On this date the British actress, producer, director, and translator EVA LE GALLIENNE was born in London, England (d. 1991). She made her stage debut in 1914 at the Prince of Wales Theatre in London. She was fifteen at the time. The next year Eva sailed for New York, and then on to Arizona and California where she performed in several theater productions. After traveling in Europe for a period of time, she returned to New York and became a Broadway star in several plays including Arthur Richman’s Not So Long Ago (1920) and Ferenc Molnár’s Liliom (1921).

Disillusioned by the state of commercial theater in the 1920s, Eva founded the Civic Repertory Theatre in New York, with the financial support of one of her lovers, Alice DeLamar, a wealthy Colorado gold mine heiress, whose support was instrumental in the success of the repertory theater movement in the U.S. In 1928 she earned a great success with her performance in Ibsen’s Hedda Gabler. The Civic Rep. disbanded at the height of the Depression in 1935.

Eva never hid her Lesbianism inside the acting community. In early Hollywood and acting circles, Lesbianism was fairly common, and although generally not divulged to the public, it was accepted behind the scenes. Le Gallienne was very protective of her private life, and although she had no problems with people inside the acting community knowing her sexuality, she was very opposed to anything going public. During those early days of her career she often was in the company of outspoken and bisexual actress Tallulah Bankhead and actresses Estelle Winwood and Blyth Daly, with the four of them being dubbed “The Four Horsemen of the Algonquin,” referring to the Algonquin Round Table.

Her lovers included the great actress Alla Nazimova (at the height of her fame), Bankhead, Beatrice Lillie, Laurette Taylor. Her only heterosexual relationship seems to have been with the actor Basil Rathbone.  She was later involved with the writer Mercedes de Acosta and palled around with Natalie Barney.  De Acosta wrote two plays for Eva during that time, Sandro Botticelli and Jehanne de Arc.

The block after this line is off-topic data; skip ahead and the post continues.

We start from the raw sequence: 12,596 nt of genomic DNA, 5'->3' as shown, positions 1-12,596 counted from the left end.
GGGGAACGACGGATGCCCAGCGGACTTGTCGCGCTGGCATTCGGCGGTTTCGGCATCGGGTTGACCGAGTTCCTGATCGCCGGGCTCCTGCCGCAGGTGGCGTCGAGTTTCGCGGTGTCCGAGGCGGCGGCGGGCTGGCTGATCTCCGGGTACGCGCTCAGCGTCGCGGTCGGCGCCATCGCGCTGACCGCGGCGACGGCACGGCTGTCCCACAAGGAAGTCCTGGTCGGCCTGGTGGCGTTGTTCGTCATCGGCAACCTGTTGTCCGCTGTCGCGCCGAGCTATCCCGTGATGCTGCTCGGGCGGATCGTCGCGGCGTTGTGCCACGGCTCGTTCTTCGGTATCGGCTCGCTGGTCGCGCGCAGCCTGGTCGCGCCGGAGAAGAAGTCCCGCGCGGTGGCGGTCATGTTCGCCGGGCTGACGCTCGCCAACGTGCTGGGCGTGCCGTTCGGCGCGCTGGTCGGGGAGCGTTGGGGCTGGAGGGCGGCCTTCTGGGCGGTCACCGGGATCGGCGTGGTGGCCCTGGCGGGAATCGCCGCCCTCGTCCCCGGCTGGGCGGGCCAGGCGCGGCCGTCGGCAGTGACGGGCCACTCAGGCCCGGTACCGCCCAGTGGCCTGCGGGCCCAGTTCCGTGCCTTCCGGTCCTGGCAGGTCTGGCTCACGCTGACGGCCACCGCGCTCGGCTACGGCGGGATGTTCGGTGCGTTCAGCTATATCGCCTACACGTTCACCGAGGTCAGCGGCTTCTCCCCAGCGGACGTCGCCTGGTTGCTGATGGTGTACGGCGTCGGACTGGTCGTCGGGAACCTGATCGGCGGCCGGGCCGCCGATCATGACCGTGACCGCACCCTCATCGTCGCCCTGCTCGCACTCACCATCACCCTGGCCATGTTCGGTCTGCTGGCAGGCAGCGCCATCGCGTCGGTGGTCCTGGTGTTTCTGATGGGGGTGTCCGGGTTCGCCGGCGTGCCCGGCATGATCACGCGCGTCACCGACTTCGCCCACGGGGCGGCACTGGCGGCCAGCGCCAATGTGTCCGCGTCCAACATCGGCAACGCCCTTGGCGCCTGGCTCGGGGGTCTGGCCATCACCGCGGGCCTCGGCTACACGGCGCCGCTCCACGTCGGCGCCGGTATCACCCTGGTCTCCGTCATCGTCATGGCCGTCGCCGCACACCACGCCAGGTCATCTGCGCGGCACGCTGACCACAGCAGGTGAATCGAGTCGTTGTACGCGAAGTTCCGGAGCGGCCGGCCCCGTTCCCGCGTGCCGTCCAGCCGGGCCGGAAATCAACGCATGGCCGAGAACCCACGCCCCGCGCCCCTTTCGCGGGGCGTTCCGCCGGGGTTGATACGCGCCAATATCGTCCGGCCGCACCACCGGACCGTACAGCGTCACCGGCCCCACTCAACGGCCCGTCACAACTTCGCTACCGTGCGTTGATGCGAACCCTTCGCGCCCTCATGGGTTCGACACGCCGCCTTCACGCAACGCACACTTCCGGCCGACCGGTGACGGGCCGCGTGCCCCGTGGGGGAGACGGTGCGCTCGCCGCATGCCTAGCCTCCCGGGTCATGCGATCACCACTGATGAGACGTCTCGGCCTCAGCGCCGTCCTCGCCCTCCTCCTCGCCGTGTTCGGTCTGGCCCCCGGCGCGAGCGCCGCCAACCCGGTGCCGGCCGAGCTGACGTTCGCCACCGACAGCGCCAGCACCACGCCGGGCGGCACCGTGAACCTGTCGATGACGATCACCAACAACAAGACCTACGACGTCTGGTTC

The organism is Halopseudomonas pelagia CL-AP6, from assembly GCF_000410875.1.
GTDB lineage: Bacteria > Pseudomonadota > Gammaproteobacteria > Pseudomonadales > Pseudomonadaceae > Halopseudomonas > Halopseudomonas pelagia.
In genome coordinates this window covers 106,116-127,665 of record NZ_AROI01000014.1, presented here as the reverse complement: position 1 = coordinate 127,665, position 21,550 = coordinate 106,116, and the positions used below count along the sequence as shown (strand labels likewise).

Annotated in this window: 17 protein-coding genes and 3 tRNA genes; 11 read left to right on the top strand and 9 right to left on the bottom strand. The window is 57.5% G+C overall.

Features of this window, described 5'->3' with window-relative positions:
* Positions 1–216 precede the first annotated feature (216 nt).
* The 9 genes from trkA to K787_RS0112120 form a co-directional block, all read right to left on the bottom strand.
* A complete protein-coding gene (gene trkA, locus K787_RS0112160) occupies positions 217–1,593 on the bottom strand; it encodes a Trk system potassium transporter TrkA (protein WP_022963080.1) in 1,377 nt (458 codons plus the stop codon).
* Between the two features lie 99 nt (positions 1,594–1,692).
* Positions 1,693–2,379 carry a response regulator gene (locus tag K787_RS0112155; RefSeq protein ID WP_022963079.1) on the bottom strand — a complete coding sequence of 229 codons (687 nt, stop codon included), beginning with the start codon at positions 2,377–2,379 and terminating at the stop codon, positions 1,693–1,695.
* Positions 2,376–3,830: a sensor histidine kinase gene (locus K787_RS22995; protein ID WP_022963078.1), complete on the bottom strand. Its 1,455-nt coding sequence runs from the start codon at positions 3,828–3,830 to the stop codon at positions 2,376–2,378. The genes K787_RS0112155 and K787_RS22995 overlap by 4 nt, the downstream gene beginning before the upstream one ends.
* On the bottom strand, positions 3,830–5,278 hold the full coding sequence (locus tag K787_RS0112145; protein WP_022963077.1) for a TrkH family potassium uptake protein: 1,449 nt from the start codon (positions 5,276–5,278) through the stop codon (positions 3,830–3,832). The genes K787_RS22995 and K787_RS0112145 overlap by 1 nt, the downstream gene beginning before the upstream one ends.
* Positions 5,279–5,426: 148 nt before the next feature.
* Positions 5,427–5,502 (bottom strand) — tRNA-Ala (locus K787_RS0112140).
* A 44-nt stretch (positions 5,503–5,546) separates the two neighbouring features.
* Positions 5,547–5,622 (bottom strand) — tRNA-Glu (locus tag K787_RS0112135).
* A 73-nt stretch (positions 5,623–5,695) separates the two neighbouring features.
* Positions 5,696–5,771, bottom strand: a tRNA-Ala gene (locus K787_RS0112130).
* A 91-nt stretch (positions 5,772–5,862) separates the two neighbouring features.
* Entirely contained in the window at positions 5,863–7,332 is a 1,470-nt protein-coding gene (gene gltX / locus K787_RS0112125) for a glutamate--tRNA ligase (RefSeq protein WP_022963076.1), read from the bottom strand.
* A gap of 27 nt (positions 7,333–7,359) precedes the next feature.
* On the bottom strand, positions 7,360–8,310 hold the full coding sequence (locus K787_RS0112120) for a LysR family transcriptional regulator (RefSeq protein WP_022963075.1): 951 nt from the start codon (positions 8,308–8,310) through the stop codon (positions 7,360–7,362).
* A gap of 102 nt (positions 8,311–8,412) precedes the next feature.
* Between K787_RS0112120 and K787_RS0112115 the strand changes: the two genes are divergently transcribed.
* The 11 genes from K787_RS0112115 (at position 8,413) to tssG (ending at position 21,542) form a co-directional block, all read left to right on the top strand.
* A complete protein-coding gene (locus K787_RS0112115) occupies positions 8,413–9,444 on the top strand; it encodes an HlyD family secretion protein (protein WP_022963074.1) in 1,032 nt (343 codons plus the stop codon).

By early 1927, Eva was involved with the then married actress Josephine Hutchinson. Hutchinson’s husband started divorce proceedings and named Le Gallienne in the divorce proceedings as “co-respondent”. The press began accusations that named Josephine Hutchinson as a “shadow actress”, which at the time meant Lesbian. Five months later, Le Gallienne performed in the daring play about Emily Dickinson, entitled Alisons House. The play won the Pulitzer Prize that year.

She appeared on the cover of TIME magazine and during the Great Depression she was offered directorship of the National Theater Division of the Works Progress Administration by President Franklin D. Roosevelt.   She later co-founded the American Repertory Theater, which operated from 1946 to 1948. 

In 1964 Le Gallienne was presented with a special Tony Award in recognition of her 50th year as an actress and in honor of her work with the National Repertory Theatre.

Although known primarily for her theater work, she has also appeared in films and television productions. She earned an Oscar nomination for her work in Resurrection, for which she gained the honor of being the oldest Oscar nominee up to that time (1980) ; and won an Emmy Award for a televised version of The Royal Family after having starred in a Broadway theatre revival of that play in 1976.  The National Endowment for the Arts recognized her with the National Medal of Arts in 1986.  She died at her home in Connecticut of natural causes at the age of 92.

Some biographers have attempted to paint Le Gallienne as a self-hating Lesbian. This seems contradicted by her biographer, Helen Sheehy, who quotes Le Gallienne’s words of advice to her close friend, the poet May Sarton: “People hate what they don’t understand and try to destroy it. Only try to keep yourself clear and don’t allow that destructive force to spoil something that to you is simple, natural, and beautiful.” Similarly, Le Gallienne told her heterosexual friend, Eloise Armen, that love between women was “the most beautiful thing in the world.”